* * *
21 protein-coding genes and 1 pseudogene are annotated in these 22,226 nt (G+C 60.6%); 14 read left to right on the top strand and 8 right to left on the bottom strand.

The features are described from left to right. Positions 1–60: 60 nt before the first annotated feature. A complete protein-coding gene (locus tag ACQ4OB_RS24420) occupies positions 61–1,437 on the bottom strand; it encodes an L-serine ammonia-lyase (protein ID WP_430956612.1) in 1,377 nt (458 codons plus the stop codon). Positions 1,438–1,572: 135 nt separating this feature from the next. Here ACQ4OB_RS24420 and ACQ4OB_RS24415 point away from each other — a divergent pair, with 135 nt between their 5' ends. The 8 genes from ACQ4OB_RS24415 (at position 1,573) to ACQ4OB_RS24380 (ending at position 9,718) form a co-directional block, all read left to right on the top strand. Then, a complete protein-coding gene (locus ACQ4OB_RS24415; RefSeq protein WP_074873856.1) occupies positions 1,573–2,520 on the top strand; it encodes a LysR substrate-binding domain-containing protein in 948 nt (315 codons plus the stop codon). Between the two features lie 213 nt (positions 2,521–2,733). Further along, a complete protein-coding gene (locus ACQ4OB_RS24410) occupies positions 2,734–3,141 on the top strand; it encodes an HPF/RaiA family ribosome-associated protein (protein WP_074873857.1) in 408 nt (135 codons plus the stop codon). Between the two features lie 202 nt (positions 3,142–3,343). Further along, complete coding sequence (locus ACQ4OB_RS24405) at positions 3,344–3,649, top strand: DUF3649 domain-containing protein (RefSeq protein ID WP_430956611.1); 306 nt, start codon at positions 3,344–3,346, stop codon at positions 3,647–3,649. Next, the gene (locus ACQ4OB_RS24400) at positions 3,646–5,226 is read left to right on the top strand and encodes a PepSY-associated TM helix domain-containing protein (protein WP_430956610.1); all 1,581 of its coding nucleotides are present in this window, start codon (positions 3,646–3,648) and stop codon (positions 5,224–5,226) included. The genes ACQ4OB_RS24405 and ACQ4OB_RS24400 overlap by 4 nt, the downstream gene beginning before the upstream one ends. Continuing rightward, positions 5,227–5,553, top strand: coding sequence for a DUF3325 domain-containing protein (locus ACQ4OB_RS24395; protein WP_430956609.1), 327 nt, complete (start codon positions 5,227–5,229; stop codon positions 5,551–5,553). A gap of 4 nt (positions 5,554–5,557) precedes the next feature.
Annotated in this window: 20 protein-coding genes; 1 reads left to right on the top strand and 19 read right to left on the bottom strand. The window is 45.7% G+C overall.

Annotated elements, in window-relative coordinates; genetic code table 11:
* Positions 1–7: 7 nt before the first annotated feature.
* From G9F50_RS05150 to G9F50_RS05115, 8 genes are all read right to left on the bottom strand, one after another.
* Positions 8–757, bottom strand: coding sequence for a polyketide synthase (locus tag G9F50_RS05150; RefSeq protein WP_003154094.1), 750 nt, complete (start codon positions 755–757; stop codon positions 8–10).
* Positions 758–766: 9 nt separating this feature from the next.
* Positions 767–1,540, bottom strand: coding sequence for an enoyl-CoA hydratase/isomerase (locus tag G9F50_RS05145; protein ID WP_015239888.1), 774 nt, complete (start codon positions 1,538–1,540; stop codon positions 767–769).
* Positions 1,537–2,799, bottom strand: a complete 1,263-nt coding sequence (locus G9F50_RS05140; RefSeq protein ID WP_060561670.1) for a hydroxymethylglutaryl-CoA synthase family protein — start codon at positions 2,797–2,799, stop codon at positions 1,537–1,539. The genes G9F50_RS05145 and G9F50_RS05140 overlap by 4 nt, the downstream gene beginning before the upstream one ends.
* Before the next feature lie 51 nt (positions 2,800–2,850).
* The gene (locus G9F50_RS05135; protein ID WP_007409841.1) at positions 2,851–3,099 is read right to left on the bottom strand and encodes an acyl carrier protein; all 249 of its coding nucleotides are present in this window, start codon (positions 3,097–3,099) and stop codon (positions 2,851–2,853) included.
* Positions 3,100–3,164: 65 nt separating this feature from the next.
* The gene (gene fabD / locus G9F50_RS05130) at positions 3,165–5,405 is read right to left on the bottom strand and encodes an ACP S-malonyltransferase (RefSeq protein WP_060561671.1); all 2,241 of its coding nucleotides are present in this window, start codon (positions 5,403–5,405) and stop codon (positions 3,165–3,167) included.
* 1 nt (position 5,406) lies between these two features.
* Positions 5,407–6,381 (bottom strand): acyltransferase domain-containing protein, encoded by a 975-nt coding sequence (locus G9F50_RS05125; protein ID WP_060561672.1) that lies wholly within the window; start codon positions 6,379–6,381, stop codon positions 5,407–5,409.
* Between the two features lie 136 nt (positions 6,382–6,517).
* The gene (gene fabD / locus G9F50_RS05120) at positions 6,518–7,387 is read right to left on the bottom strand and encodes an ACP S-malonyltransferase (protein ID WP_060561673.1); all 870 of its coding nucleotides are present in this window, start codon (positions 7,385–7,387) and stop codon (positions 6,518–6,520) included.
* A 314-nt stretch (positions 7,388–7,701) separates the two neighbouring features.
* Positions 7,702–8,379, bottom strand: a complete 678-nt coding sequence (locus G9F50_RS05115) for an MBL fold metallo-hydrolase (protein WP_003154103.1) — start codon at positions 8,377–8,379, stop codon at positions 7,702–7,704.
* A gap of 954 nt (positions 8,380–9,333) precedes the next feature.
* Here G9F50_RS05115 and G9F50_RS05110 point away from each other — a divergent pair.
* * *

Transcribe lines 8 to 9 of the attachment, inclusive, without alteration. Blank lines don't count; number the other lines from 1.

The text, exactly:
* Positions 758–766: 9 nt separating this feature from the next.
* Positions 767–1,540, bottom strand: coding sequence for an enoyl-CoA hydratase/isomerase (locus tag G9F50_RS05145; protein ID WP_015239888.1), 774 nt, complete (start codon positions 1,538–1,540; stop codon positions 767–769).